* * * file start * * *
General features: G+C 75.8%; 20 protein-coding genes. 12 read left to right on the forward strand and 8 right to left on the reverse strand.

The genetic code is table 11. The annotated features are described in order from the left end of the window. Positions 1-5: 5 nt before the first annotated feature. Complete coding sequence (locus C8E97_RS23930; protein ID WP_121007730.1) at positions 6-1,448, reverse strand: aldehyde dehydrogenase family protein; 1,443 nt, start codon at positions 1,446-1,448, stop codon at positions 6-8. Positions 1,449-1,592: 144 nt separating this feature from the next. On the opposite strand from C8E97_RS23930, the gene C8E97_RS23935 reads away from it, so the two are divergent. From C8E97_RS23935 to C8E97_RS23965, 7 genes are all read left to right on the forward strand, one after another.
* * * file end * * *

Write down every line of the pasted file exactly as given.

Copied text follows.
General features: G+C 75.8%; 20 protein-coding genes. 12 read left to right on the forward strand and 8 right to left on the reverse strand.

The genetic code is table 11. The annotated features are described in order from the left end of the window. Positions 1-5: 5 nt before the first annotated feature. Complete coding sequence (locus C8E97_RS23930; protein ID WP_121007730.1) at positions 6-1,448, reverse strand: aldehyde dehydrogenase family protein; 1,443 nt, start codon at positions 1,446-1,448, stop codon at positions 6-8. Positions 1,449-1,592: 144 nt separating this feature from the next. On the opposite strand from C8E97_RS23930, the gene C8E97_RS23935 reads away from it, so the two are divergent. From C8E97_RS23935 to C8E97_RS23965, 7 genes are all read left to right on the forward strand, one after another.